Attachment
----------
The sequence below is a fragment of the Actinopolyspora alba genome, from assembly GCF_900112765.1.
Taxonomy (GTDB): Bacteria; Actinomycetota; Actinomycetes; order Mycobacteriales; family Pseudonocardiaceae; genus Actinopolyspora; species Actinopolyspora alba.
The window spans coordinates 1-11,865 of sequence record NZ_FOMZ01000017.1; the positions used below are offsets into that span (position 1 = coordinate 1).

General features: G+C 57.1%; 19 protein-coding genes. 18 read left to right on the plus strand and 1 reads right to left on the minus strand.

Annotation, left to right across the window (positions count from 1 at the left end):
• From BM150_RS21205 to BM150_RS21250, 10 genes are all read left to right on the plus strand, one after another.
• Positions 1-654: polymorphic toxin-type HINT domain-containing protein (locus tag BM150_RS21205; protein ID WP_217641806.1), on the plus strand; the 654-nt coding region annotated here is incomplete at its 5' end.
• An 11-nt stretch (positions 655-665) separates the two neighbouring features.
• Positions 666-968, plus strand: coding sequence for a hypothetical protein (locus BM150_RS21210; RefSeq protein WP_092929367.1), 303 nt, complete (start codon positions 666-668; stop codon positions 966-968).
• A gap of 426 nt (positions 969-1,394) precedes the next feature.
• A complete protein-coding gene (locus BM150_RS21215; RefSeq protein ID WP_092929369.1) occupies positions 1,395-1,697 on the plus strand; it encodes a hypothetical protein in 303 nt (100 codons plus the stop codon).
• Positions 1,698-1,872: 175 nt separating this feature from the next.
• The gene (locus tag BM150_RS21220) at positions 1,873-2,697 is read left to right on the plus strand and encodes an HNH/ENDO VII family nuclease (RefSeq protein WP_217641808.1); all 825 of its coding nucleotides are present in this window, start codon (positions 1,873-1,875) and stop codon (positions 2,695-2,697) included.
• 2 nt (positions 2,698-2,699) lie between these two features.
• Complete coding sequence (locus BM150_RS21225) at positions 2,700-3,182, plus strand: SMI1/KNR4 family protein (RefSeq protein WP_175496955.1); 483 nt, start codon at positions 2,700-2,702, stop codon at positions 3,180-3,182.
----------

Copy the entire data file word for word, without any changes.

The sequence below is a fragment of the Actinopolyspora alba genome, from assembly GCF_900112765.1.
Taxonomy (GTDB): Bacteria; Actinomycetota; Actinomycetes; order Mycobacteriales; family Pseudonocardiaceae; genus Actinopolyspora; species Actinopolyspora alba.
The window spans coordinates 1-11,865 of sequence record NZ_FOMZ01000017.1; the positions used below are offsets into that span (position 1 = coordinate 1).

General features: G+C 57.1%; 19 protein-coding genes. 18 read left to right on the plus strand and 1 reads right to left on the minus strand.

Annotation, left to right across the window (positions count from 1 at the left end):
• From BM150_RS21205 to BM150_RS21250, 10 genes are all read left to right on the plus strand, one after another.
• Positions 1-654: polymorphic toxin-type HINT domain-containing protein (locus tag BM150_RS21205; protein ID WP_217641806.1), on the plus strand; the 654-nt coding region annotated here is incomplete at its 5' end.
• An 11-nt stretch (positions 655-665) separates the two neighbouring features.
• Positions 666-968, plus strand: coding sequence for a hypothetical protein (locus BM150_RS21210; RefSeq protein WP_092929367.1), 303 nt, complete (start codon positions 666-668; stop codon positions 966-968).
• A gap of 426 nt (positions 969-1,394) precedes the next feature.
• A complete protein-coding gene (locus BM150_RS21215; RefSeq protein ID WP_092929369.1) occupies positions 1,395-1,697 on the plus strand; it encodes a hypothetical protein in 303 nt (100 codons plus the stop codon).
• Positions 1,698-1,872: 175 nt separating this feature from the next.
• The gene (locus tag BM150_RS21220) at positions 1,873-2,697 is read left to right on the plus strand and encodes an HNH/ENDO VII family nuclease (RefSeq protein WP_217641808.1); all 825 of its coding nucleotides are present in this window, start codon (positions 1,873-1,875) and stop codon (positions 2,695-2,697) included.
• 2 nt (positions 2,698-2,699) lie between these two features.
• Complete coding sequence (locus BM150_RS21225) at positions 2,700-3,182, plus strand: SMI1/KNR4 family protein (RefSeq protein WP_175496955.1); 483 nt, start codon at positions 2,700-2,702, stop codon at positions 3,180-3,182.